2 Must-Have Qualities for Leaders

So he shepherded them according to the integrity of his heart. And guided them by the skillfulness of his hands.

-Psalms, referring to King David

What does it take to be a great leader?

It is a topic that we often over-complicate.

When considering leadership, it’s tempting to worry about things like:

  • Being charismatic
  • Being attractive
  • Being insanely intelligent

Those qualities are nice to have, but they are not essential for great leadership.

Really, there are just two parts to great leadership:

  1. Integrity of heart
  2. Skillfulness of hands

Get these two things right, and you’ll succeed as a leader.

But what exactly does it mean to lead with integrity of heart and skillfulness of hands?

Integrity of Heart

Integrity of heart is an emotional, spiritual, and practical consistency with your purpose as a leader.

For example, my stated purpose for this site (and my life’s work) is:

to help others launch lives that matter.

Integrity of heart is staying true to that purpose.

The decisions that I make should reflect that purpose. But even more, the motivations behind those decisions, the spirit of those decisions, should reflect that purpose.

In essence, integrity of heart is internalizing your purpose. That purpose becomes not just what you do, but a part of who you are. It’s what people commonly refer to as character.

It should be noted that if you don’t have a clearly defined (or even loosely defined) purpose for your life and work, it is difficult to have integrity of heart. There is no true north to keep you consistent.

Now, if you don’t have an intelligible purpose for life and work, don’t panic. Simply begin to define one (even if loosely at first).

Start by considering what matters most to you and where you can be of most service to others. Refine from there.

You’ll instinctively know when you are operating out of your purpose because the following signs will be present:

  • Energy, tons of it, to pursue this purpose in your life and in your study
  • Peace that you are working and thinking about the right topic
  • Confidence that you are spending your time well

Integrity of heart then does not just benefit those that you lead. In fact, it’s first and most importantly of value to you.

Skillfulness of hands

Skillfulness of hands is about execution. It’s about being great at your craft.

It’s not enough to simply care about your purpose and remain true to it. You also must become great at executing that purpose.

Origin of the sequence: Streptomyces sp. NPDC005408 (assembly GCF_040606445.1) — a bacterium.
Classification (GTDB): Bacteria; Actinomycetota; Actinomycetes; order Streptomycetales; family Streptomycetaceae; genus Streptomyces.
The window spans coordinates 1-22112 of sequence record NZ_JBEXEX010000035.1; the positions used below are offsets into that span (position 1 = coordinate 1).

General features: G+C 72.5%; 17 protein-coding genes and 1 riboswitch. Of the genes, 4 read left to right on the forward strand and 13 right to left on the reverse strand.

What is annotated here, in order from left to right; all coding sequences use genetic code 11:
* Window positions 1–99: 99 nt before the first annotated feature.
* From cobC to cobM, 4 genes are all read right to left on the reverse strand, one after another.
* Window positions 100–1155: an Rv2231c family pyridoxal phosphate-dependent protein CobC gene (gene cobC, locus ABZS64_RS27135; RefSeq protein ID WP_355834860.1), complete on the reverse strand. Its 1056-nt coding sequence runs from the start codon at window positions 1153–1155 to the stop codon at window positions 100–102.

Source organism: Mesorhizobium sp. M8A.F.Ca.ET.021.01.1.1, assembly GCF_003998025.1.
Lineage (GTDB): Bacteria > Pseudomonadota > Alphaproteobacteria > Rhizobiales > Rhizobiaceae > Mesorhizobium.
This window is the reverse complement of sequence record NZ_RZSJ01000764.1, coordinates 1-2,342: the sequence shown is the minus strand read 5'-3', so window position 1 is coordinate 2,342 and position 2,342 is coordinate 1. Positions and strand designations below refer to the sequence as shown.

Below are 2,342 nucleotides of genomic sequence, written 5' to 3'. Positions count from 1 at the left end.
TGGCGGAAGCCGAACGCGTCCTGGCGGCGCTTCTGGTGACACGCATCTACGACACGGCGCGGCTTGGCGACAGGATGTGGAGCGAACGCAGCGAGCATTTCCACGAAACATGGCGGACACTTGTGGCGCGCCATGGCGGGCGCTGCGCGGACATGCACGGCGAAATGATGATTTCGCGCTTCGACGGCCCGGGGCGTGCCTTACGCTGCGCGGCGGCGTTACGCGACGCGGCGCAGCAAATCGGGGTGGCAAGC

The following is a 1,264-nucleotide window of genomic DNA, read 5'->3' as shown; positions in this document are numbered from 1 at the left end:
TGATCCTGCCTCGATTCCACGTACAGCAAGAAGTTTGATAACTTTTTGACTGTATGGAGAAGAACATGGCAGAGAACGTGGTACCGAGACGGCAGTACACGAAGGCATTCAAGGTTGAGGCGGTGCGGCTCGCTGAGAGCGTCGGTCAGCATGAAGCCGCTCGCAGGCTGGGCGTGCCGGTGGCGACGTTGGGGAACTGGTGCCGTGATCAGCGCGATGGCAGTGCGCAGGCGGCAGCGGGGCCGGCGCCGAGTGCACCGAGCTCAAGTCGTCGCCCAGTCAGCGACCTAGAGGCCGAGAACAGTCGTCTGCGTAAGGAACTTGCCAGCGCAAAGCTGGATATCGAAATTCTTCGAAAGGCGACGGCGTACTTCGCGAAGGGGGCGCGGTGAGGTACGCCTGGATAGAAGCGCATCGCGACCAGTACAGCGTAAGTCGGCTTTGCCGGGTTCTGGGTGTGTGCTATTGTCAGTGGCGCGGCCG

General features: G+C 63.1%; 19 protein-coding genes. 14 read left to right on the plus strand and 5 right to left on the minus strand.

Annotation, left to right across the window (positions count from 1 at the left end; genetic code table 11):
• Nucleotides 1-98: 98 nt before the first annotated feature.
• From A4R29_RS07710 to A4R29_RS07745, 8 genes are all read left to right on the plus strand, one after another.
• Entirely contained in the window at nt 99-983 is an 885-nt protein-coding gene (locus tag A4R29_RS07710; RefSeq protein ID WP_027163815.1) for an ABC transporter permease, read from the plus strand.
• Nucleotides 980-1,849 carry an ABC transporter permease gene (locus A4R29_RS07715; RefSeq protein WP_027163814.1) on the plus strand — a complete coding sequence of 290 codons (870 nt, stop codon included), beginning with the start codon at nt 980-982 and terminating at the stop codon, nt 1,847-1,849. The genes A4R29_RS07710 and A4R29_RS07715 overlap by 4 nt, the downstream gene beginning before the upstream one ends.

The best way to become great at a craft is through practice and study.

This means that leaders are lifetime learners.

While my purpose is rather general “helping others launch a life that matters”, the avenues through which I fulfill that purpose are more specific.

I fulfill that purpose through 1 on 1 coaching, speaking, and this site (writing, emailing, and even marketing).

All of these avenues have a commonality: they all involve communicating. My craft is communication.

I practice my craft regularly by communicating in each of those specific avenues regularly. As well, I spend a large chunk of my time studying and learning about those things.

It’s hard work. But, for me, it is incredibly fun. I have lots of energy for these pursuits because they are consistent with my purpose.

Question: How do you think about leadership? Which area, integrity of heart or skillfulness of hands, do you wrestle with most?

Photo courtesy of ImoAsta

Please note: I reserve the right to delete comments that are offensive or off-topic.

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6 thoughts on “2 Must-Have Qualities for Leaders

  1. Would love to read a whole post (or book!) on this one:
    “Now, if you don’t have an intelligible purpose for life and work, don’t panic. Simply begin to define one (even if loosely at first).”

  2. Oh, a couple more things:
    1. On my previous comment, there is plenty out there about purpose within a Christian context. “Purpose Driven Life” comes to mind. I’d specifically be interested in your thoughts on finding that purpose outside of a religious context or, more specifically, in the context of having already tried it with religion.

    1. Thanks for the other blog recommendations.
    • Wow! You are a mind reader. I really think some of our upcoming posts will be up your alley. Thx for speaking up. Though I come from a spiritual perspective, I do not believe that it is necessary to share this perspective to find purpose.